Here’s how to watch NASA’s Perseverance lander touch down on Mars

The landing will mark the third spacecraft to arrive at Mars within two weeks

All eyes are on Mars — and all ears, too. When NASA’s Perseverance rover touches down on the Red Planet on February 18, the landing will be recorded with sight, sound and maybe even touch.

The rover will cap off a month of Mars arrivals from space agencies around the world (SN: 7/30/20). Perseverance joins Hope, the first interplanetary mission from the United Arab Emirates, which successfully entered Mars orbit on February 9; and Tianwen-1, China’s first Mars mission, which arrived on February 10 and will deploy a rover to the Martian surface in May.

NASA will broadcast Perseverance’s landing on YouTube starting at 2:15 p.m. EST. The actual moment of touchdown is expected at approximately 3:55 p.m. EST. Perseverance is designed to explore an ancient river delta called Jezero crater, searching for signs of ancient life and collecting rocks for a future mission to return to Earth (SN: 7/28/20).

The rover will use the landing system pioneered by its predecessor, Curiosity, which has been exploring Mars since 2012 (SN: 8/6/12). But in a first for Mars touchdowns, this rover will record its own landing with dedicated cameras and a microphone.

As the craft carrying Perseverance zooms through the thin Martian atmosphere, three cameras will look up at the parachute slowing it down from supersonic speeds. When a rocket-powered “sky crane” platform lowers the rover to the ground, a fourth camera on the platform will record the rover’s descent. Another camera on the rover will look back up at the platform, and a sixth camera will look at the ground.

Perseverance will use the “sky crane” landing system pioneered by its predecessor, Curiosity. The landing involves dangling the rover from a floating platform on cables and touching down directly on its wheels.

“The goal is to see the video and the action of getting from high up in the atmosphere down to the surface,” says engineer David Gruel of NASA’s Jet Propulsion Laboratory in Pasadena, who was the engineering lead for that six-camera system, called EDL-Cam. He hopes every engineer on the team has an image of the rover hanging below the descent stage as their computer desktop background six months from now.

Because it will take more than 11 minutes for signals to travel between Earth and Mars, the cameras won’t stream the landing movie in real time. And after Perseverance lands, engineers will be focused on making sure the rover is healthy and able to collect science data, so the landing videos won’t be among the first data sent back. Gruel expects to be able to share what the rover saw four days after landing, on February 22.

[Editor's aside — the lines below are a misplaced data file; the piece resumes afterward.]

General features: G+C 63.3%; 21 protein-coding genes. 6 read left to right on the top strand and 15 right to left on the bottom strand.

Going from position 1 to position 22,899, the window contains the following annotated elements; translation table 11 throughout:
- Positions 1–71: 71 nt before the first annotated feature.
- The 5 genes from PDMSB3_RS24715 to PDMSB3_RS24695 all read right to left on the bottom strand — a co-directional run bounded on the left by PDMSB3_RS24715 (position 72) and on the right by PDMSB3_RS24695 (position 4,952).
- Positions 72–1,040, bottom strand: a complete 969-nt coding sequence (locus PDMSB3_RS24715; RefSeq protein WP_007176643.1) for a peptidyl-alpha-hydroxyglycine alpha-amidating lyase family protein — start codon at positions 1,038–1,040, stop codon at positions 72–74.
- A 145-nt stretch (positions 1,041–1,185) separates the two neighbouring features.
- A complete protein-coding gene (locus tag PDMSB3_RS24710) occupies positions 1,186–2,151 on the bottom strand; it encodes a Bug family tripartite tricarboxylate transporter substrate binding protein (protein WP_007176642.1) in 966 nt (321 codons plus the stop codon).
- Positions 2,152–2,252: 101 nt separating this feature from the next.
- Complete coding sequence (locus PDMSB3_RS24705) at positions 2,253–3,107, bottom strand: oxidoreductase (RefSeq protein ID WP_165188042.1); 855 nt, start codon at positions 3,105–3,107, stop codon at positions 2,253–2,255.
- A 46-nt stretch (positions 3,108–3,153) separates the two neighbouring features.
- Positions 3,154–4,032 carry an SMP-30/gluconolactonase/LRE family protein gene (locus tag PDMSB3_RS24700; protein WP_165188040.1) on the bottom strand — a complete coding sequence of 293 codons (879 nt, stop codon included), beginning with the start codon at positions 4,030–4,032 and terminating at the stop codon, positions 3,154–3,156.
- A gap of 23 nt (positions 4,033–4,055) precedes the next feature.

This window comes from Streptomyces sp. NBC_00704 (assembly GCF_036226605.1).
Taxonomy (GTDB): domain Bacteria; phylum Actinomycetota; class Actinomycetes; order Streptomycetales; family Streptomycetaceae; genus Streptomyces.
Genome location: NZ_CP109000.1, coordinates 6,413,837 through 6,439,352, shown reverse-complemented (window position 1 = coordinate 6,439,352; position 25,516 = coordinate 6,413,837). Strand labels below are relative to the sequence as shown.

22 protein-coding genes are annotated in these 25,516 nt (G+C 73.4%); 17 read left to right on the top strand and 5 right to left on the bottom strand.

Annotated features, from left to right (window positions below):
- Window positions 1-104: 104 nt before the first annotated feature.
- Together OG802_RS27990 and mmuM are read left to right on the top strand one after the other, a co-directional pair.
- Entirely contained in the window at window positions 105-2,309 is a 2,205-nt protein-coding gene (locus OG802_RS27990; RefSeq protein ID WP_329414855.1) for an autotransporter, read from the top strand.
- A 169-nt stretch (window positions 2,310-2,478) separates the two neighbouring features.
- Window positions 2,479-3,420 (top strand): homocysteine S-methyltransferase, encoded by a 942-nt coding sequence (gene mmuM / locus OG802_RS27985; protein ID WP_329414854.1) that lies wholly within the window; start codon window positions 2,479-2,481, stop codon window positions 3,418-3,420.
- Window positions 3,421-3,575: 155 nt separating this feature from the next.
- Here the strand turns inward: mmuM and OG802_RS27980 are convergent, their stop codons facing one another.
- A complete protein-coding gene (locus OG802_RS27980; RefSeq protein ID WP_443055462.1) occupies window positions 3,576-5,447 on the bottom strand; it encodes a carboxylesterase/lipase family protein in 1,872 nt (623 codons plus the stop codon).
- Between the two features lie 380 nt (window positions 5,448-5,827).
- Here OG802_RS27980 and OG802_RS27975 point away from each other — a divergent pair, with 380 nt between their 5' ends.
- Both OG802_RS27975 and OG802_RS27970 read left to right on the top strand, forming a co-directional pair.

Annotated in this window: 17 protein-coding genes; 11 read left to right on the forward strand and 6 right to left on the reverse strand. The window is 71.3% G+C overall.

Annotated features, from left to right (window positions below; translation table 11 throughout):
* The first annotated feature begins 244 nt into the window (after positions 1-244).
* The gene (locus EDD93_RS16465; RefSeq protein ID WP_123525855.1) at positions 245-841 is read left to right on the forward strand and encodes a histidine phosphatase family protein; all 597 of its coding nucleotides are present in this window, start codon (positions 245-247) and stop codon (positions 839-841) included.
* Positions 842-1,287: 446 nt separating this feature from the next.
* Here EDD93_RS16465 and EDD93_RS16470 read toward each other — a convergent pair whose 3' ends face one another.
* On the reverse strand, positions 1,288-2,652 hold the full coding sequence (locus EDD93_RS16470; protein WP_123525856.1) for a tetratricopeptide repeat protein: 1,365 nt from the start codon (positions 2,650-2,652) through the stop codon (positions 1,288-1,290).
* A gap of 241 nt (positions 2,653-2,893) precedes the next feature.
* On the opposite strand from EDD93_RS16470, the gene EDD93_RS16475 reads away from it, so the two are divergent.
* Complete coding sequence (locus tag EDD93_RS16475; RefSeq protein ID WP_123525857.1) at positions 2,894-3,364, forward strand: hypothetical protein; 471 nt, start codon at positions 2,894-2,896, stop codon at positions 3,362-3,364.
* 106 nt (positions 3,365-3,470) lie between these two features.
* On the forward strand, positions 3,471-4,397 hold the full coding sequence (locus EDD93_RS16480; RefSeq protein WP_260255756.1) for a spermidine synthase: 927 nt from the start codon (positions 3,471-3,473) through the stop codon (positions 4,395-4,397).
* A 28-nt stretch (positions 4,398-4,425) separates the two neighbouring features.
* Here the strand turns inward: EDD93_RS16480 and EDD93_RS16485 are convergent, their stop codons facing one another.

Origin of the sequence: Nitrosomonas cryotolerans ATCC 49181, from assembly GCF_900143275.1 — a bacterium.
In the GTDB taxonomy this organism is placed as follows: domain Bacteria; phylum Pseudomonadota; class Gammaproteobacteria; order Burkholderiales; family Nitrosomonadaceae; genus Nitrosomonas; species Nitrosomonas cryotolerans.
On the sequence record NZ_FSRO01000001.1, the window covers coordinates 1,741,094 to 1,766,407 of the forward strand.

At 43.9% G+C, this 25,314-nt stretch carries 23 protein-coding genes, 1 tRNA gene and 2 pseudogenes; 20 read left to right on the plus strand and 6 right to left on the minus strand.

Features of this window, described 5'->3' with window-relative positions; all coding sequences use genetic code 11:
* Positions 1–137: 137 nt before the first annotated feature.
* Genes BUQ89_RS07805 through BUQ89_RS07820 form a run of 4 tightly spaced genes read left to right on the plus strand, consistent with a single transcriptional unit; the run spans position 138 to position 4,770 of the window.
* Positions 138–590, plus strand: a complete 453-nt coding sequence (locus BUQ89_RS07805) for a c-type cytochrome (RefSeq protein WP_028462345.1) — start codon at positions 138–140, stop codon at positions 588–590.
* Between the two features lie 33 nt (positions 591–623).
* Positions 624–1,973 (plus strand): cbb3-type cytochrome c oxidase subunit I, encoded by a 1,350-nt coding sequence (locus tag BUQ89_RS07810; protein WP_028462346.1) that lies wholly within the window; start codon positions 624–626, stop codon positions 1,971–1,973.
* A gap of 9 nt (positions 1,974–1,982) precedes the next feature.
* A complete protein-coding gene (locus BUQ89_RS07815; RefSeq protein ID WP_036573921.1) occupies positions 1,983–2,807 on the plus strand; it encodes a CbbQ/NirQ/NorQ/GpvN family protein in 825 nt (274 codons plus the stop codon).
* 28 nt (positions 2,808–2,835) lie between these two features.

Perseverance will also carry microphones to record first-ever audio of a Mars landing. Unlike the landing cameras, the microphones will continue to work after touchdown, hopefully helping the engineering team keep track of the rover’s health. Motors sound different when they get clogged with dust, for instance, Gruel says. The team will hear the sound of the rover’s wheels crunching across the Martian surface, and maybe the sound of the wind blowing.

“Are we going to hear a dust devil? What might a dust devil sound like? Could we hear rocks rolling down a hill?” Gruel asks. “You never know what we might stumble onto.”

Sound will add a way to share Mars with people who have trouble seeing, Gruel notes. “It might appeal to a whole other element of the population who might not have been able to experience past missions the same way,” he says.

Elsewhere on Mars, the InSight lander will be listening to the landing too (SN: 2/24/20). The lander’s seismometer may be able to feel vibrations when two tungsten weights that Perseverance carried to Mars for stability smack into the ground before the rover lands, geophysicist Benjamin Fernando of the University of Oxford and colleagues report in a paper posted December 3 to and submitted to JGR Planets.

“No one’s ever tried to do this before,” Fernando says.

The ground will move by at most 0.1 nanometers per second, Fernando and colleagues calculated. “It’s incredibly small,” he says. “But the seismometer is also incredibly sensitive.”

The team may be able to catch that tiny signal because they know exactly when and where the impact will happen. If the lander does pick up the signal, it will tell scientists something about how fast seismic waves travel through the ground, a clue to the details of Mars’ interior structure. And even if they don’t feel anything, that will put limits on the waves’ speed. “It still teaches us something,” Fernando says.

The InSight team hopes to also feel vibrations from Tianwen-1 when its rover touches down in May. “Detecting one would be great,” Fernando says. “Detecting two would be like, amazing.”

Lisa Grossman
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